**Answer**
The volume of a liquid flowing out per second of a pipe is given by $V=\frac{\pi}{8} \frac{p r^{4}}{\eta l}$

Dimension of V= $\frac{\text { Dimension of volume }}{\text { Dimension of time }}=\frac{[L^{3}]}{[T]}=[L^{3} T^{-1}]$

$(\because V$ is the volume of liquid flowing out per second)

Dimension of p =$[ML^{-1} T^{-2}] $

Dimension of $\eta =[ML^{-1} T^{-1}] $

Dimension of l =[L]

Dimension of r =[L]

Dimensions of LHS, $[V]=\frac{[L^{3}]}{[T]}=[L^{3} T^{-1}]$

Dimensions of RHS, $\frac{[ML^{-1} T^{-2}] \times[L^{4}]}{[ML^{-1} T^{-1}] \times[L]}=[L^{3} T^{-1}]$

As dimensions of LHS is equal to the dimensions of RHS.

Therefore, equation is correct dimensionally.

**38.** A physical quantity $X$ is related to four measurable quantities $a, b, c$ and $d$ as follows $X=a^{2} b^{3} c^{5 / 2} d^{-2}$. The percentage error in the measurement of $a, b, c$ and $d$ are $1 %, 2 %, 3 %$ and $4 %$, respectively. What is the percentage error in quantity $X$ ? If the value of $X$ calculated on the basis of the above relation is 2.763 , to what value should you round off the result.

## Show Answer

**Thinking Process**

We will apply the formula for percentage error in quantity $x$, as $\frac{\Delta x}{x} \times 100$.

**Answer**
Given, physical quantity is $X=a^{2} b^{3} c^{5 / 2} d^{-2}$

Maximum percentage error in $X$ is

$ \begin{aligned} \frac{\Delta X}{X} \times 100 & = \pm[2(\frac{\Delta a}{a} \times 100)+3(\frac{\Delta b}{b} \times 100)+\frac{5}{2}(\frac{\Delta c}{c} \times 100)+2(\frac{\Delta d}{d} \times 100)] \\ & = \pm[2(1)+3(2)+\frac{5}{2}(3)+2(4)] % \\ & = \pm[2+6+\frac{15}{2}+8]= \pm 23.5 % \end{aligned} $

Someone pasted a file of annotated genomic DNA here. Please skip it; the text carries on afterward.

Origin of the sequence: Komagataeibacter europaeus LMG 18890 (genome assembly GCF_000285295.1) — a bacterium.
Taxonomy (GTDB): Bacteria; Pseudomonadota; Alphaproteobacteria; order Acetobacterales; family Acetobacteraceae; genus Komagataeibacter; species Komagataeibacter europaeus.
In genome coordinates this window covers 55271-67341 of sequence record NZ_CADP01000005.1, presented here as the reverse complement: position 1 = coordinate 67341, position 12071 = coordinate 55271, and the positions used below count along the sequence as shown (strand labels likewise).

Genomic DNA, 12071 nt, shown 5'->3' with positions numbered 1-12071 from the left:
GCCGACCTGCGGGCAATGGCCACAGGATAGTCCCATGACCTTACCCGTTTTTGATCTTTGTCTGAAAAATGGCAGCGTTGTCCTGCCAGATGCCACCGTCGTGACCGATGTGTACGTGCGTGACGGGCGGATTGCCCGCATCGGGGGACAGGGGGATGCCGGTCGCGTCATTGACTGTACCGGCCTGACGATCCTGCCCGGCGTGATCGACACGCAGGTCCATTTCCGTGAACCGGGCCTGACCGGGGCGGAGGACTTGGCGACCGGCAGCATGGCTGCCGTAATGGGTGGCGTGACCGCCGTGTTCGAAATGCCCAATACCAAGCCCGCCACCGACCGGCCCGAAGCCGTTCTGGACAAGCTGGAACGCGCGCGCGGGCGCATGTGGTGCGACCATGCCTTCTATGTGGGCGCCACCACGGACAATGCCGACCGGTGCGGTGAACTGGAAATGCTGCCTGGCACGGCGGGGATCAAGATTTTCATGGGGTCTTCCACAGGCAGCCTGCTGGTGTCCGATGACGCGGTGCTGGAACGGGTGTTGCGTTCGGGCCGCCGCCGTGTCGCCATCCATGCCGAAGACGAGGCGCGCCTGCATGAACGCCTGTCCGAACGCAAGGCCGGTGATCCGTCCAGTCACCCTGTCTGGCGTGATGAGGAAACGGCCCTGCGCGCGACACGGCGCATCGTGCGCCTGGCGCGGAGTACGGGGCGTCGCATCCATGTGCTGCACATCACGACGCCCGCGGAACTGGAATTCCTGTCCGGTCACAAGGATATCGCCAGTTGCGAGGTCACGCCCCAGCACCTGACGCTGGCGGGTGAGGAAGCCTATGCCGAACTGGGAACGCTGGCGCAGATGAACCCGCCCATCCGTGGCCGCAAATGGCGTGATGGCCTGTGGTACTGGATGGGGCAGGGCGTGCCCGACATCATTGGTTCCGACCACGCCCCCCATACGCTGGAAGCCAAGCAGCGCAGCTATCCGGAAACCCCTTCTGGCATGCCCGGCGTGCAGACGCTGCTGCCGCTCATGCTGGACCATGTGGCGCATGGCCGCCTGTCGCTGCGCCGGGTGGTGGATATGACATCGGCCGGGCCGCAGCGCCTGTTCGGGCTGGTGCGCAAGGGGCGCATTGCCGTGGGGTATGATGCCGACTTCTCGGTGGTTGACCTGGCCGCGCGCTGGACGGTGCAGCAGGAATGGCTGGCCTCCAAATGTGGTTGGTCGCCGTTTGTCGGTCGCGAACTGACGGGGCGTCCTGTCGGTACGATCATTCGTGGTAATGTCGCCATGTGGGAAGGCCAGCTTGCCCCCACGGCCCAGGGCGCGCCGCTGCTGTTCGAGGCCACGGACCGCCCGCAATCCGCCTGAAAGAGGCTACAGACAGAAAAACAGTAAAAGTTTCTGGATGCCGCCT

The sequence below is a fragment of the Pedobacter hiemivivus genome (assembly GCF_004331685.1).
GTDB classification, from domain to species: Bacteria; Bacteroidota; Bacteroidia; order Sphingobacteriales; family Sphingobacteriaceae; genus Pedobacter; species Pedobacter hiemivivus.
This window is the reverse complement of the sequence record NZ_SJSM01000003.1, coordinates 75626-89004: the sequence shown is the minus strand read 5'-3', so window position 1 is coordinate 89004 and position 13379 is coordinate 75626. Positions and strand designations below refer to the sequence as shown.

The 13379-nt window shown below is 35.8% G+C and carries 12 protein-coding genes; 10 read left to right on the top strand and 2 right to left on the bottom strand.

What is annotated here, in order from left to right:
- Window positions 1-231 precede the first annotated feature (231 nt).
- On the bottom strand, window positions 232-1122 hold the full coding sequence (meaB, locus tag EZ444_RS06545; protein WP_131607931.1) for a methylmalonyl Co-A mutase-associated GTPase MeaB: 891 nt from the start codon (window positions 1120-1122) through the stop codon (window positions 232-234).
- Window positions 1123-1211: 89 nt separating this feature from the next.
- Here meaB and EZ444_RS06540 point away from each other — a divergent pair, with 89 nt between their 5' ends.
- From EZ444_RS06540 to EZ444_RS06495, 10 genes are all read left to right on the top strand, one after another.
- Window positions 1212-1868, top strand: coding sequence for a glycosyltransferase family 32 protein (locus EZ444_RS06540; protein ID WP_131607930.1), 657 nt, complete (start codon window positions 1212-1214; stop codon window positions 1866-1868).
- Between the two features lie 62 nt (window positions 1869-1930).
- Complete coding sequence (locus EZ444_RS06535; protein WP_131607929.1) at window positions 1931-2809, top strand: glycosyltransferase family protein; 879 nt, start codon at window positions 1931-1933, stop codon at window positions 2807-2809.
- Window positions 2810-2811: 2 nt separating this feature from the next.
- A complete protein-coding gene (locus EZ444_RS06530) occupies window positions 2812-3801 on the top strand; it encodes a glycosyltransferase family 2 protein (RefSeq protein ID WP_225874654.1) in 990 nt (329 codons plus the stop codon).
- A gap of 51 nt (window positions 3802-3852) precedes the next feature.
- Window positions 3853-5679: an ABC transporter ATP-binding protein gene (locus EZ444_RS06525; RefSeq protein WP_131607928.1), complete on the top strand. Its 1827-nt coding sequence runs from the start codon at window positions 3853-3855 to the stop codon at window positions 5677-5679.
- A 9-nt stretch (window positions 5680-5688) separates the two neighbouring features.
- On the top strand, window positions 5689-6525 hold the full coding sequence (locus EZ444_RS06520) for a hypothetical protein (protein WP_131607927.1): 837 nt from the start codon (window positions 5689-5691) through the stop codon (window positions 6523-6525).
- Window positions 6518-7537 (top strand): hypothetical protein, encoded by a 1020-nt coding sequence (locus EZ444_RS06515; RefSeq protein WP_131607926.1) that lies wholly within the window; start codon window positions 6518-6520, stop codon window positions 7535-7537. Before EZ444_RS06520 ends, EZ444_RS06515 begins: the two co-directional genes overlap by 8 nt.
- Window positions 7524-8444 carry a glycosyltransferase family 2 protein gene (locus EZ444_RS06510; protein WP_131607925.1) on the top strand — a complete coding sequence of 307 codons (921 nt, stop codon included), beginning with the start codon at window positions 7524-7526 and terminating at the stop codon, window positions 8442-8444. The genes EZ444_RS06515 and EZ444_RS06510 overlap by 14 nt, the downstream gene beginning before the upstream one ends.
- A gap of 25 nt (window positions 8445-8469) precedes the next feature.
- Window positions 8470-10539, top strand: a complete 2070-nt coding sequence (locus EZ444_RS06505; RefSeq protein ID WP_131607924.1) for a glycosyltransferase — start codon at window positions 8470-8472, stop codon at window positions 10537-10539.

$\therefore$ Percentage error in quantity $X= \pm 23.5 %$

Mean absolute error in $X= \pm 0.235= \pm 0.24 \quad$ (rounding-off upto two significant digits)

The calculated value of $x$ should be round-off upto two significant digits.

$\therefore \quad X=2.8$

**39.** In the expression $P=E l^{2} m^{-5} G^{-2}, E, m, l$ and $G$ denote energy, mass, angular momentum and gravitational constant, respectively. Show that $P$ is a dimensionless quantity.

## Show Answer

**Thinking Process**

A dimensionless quantity will have dimensional formula as $[M^{0} L^{0} T^{0}]$.

**Answer**
Given, expression is

$ \begin{aligned} P & =E L^{2} m^{-5} G^{-2} \\ {[E] } & =[M L^{2} T^{-2}] \\ {[m] } & =[M] \\ {[L] } & =[M L^{2} T^{-1}] \\ {[G] } & =[M^{-1} L^{3} T^{-2}] \end{aligned} $

where $E$ is energy

$m$ is mass

$L$ is angular momentum

$G$ is gravitational constant

Substituting dimensions of each term in the given expression,

$ \begin{aligned} {[P] } & =[ML^{2} T^{-2}] \times[ML^{2} T^{-1}]^{2} \times[M]^{-5} \times[M^{-1} L^{3} T^{-2}]^{-2} \\ & =[M^{1+2-5+2} L^{2+4-6} T^{-2-2+4}]=[M^{0} L^{0} T^{0}] \end{aligned} $

Therefore, $P$ is a dimensionless quantity.

**40.** If velocity of light $c$, Planck’s constant $h$ and gravitational constant $G$ are taken as fundamental quantities, then express mass, length and time in terms of dimensions of these quantities.

## Show Answer

**Thinking Process**

In this problem, we have to apply principle of homogeneity of dimensions that is LHS and RHS of an equation will have same dimensions.

**Answer**
We know that, dimensions of

$ (h)=[ML^{2} T^{-1}] $

Dimensions of

$(c)=[L T^{-1}]$

Dimensions of gravitational constant

$ (G)=[M^{-1} L^{3} T^{-2}] $

(i) Let

$m \propto c^{x} h^{y} G^{z}$

$\Rightarrow \quad m=k c^{x} h^{y} G^{z}$

where, $k$ is a dimensionless constant of proportionality.

Substituting dimensions of each term in Eq. (i), we get

$ \begin{aligned} {[ML^{0} T^{0}] } & =[LT^{-1}]^{x} \times[ML^{2} T^{-1}]^{y}[M^{-1} L^{3} T^{-2}]^{z} \\ & =[M^{y-z} L^{x+2 y+3 z} T^{-x-y-2 z}] \end{aligned} $

Comparing powers of same terms on both sides, we get

$ \begin{matrix} y-z=1 \\ x+2 y+3 z=0 \\ -x-y-2 z=0 \end{matrix} $

Adding Eqs. (ii), (iii) and (iv), we get

$ 2 y=1 \Rightarrow y=\frac{1}{2} $

Substituting value of $y$ in Eq. (ii), we get

$ z=-\frac{1}{2} $

From Eq. (iv)

$ x=-y-2 z $

Substituting values of $y$ and $z$, we get

$ x=-\frac{1}{2}-2(-\frac{1}{2})=\frac{1}{2} $

Putting values of $x, y$ and $z$ in Eq. (i), we get

$ m=k c^{1 / 2} h^{1 / 2} G^{-1 / 2} $

$ \Rightarrow \quad m=k \sqrt{\frac{c h}{G}} $

(ii) Let

$ L \propto c^{x} h^{y} G^{z} $

$ \Rightarrow \quad L=k c^{x} h^{y} G^{z} $

where, $k$ is a dimensionless constant.